Concealing Information from Beneficiaries

Executors must provide beneficiaries with full information about estate administration and assets when requested. Purposefully concealing or refusing to disclose information reasonably available to beneficiaries is misconduct.

Failing in Fiduciary Duty

Sometimes, an executor may breach their fiduciary duty through negligence rather than intentional malice. This can occur if the executor fails to:

  • Notify beneficiaries of their interest in the estate
  • Properly maintain and manage estate assets like real estate or investments
  • Accurately account for estate transactions and inventory
  • File tax returns and pay taxes promptly

Failing to perform these fiduciary duties can still constitute misconduct, even if unintentional.

Watching for Warning Signs of Executor Misconduct

Beneficiaries should be alert for any red flags that an executor is not properly fulfilling their obligations.

Some signs include:

  • A lack of communication or transparency from the executor
  • Significant delays in receiving an inheritance
  • Inheritances being withheld or disputed without cause
  • The executor using estate property for personal use
  • Sale of property below market value
  • Lack of regular accountings of estate finances and transactions

If you have concerns about the executor, it is advisable to consult an estate litigation attorney to understand your options. You may petition the probate court to compel the executor to provide an accounting, remove the executor, or surcharge them for any losses they caused the estate.

Protecting Yourself as an Executor

For those named as executors, here are some tips to avoid misconduct allegations:

  • Thoroughly document all estate transactions, asset management, and distributions to beneficiaries. Save receipts and notes.
  • Avoid even the appearance of self-dealing. Never purchase estate assets for yourself, even if fairly valued.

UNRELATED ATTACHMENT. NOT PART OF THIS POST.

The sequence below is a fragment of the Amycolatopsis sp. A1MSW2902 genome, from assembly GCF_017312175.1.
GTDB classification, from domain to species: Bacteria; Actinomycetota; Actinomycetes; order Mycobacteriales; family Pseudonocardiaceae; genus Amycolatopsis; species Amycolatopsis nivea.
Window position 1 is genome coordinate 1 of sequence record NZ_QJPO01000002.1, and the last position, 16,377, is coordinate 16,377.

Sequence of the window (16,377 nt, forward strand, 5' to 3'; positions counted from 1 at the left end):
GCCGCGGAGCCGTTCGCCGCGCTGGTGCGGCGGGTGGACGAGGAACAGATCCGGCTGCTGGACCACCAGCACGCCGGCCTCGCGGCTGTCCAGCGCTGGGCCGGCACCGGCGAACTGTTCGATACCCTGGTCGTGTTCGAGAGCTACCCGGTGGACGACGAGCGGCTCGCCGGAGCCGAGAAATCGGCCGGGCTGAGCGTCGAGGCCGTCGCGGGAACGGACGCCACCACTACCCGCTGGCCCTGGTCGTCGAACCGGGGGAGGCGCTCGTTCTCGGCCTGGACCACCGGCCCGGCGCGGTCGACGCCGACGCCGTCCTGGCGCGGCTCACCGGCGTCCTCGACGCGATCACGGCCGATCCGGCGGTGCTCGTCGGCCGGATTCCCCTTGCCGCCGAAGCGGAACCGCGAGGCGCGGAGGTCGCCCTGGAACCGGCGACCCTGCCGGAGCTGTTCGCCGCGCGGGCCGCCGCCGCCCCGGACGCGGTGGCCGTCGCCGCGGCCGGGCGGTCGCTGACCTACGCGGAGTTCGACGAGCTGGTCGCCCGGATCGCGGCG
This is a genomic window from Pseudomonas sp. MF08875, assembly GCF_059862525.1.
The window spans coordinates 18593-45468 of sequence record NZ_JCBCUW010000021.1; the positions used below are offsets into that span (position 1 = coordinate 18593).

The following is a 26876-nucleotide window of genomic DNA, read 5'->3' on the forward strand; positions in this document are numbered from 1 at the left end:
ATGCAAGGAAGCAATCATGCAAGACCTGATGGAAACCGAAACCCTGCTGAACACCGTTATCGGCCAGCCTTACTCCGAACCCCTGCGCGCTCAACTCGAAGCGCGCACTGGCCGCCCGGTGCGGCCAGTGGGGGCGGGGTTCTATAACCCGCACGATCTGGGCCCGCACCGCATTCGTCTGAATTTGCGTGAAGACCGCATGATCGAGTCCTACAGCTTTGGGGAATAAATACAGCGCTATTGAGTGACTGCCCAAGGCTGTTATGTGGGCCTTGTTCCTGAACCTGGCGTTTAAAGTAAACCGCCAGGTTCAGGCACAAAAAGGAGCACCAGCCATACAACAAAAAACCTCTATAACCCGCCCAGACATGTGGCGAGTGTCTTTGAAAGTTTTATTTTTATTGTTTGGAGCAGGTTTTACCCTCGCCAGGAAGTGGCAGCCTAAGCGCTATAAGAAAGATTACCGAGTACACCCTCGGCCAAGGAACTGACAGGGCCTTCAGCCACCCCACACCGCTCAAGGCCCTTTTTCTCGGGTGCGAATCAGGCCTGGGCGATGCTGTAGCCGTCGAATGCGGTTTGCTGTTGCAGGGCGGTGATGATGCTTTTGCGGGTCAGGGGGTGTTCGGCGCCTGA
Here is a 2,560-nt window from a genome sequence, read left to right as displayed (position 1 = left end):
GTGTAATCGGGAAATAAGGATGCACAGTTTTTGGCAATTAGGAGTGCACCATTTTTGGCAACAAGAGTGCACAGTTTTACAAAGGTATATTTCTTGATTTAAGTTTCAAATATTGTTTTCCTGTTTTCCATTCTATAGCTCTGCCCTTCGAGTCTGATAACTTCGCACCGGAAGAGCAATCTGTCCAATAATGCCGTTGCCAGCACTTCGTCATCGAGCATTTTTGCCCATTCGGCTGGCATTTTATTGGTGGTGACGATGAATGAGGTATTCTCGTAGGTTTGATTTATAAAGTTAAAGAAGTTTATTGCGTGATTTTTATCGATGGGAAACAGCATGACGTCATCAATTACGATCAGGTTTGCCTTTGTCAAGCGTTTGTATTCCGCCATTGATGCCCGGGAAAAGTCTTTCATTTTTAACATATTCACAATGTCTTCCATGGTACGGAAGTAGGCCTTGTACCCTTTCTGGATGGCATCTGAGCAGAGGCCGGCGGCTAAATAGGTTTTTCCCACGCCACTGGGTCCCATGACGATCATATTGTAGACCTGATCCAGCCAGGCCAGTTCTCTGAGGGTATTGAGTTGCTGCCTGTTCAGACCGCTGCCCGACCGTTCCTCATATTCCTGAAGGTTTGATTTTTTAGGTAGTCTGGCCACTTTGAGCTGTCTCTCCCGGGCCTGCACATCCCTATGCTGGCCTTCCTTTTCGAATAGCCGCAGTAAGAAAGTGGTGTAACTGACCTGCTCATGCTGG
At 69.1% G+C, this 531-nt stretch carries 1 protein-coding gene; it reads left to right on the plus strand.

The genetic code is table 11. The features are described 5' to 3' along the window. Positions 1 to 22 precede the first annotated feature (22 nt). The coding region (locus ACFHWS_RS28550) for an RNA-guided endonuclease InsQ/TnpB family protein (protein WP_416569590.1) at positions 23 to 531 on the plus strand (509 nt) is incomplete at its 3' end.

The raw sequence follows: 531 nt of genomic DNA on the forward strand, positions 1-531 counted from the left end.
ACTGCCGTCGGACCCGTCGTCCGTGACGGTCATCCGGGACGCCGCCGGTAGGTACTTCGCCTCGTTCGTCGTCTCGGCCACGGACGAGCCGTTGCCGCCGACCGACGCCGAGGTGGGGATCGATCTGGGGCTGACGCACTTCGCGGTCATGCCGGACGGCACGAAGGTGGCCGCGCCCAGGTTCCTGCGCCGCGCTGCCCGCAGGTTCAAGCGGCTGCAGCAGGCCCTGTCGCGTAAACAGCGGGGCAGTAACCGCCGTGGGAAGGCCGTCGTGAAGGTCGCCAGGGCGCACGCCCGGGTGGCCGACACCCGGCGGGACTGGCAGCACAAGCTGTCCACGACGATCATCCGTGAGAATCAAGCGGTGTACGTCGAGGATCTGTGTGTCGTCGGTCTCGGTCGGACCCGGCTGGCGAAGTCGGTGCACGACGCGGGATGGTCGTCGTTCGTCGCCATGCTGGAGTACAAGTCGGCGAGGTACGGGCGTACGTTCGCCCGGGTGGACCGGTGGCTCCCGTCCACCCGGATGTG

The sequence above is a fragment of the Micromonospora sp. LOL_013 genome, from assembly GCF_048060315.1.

• Frequently communicate with beneficiaries to avoid misperceptions. Proactively provide updates and accountings.
  • Seek guidance from an attorney if you are unsure how to act in the estate’s best interest.
  • Decline executor fees to avoid any impression you financially benefited.
  • Distribute inheritances as quickly as reasonably possible. Avoid unnecessary delays.
  • Do not use estate property for your own benefit. Get consent of beneficiaries for any personal use.

Following these guidelines can help demonstrate you are honorably carrying out the executor role with the estate’s best interest in mind.

Get Personalized Guidance on Executor Duties and Limitations

Serving as an executor is a major responsibility that comes with legal limitations. While executors have considerable power over the estate, they cannot enrich themselves or act against the testator’s wishes.

Beneficiaries should keep an eye out for misconduct red flags. If you believe the executor is acting improperly, consult a probate lawyer to understand how to hold them accountable. With all parties properly informed of executor duties and limitations, the probate process can proceed smoothly and avoid disputes.

If you have questions about choosing an executor or need assistance creating an estate plan, the estate planning attorneys at Stivers Law in Coral Gables can help. They serve clients throughout Florida and carelessly craft customized plans that protect your legacy.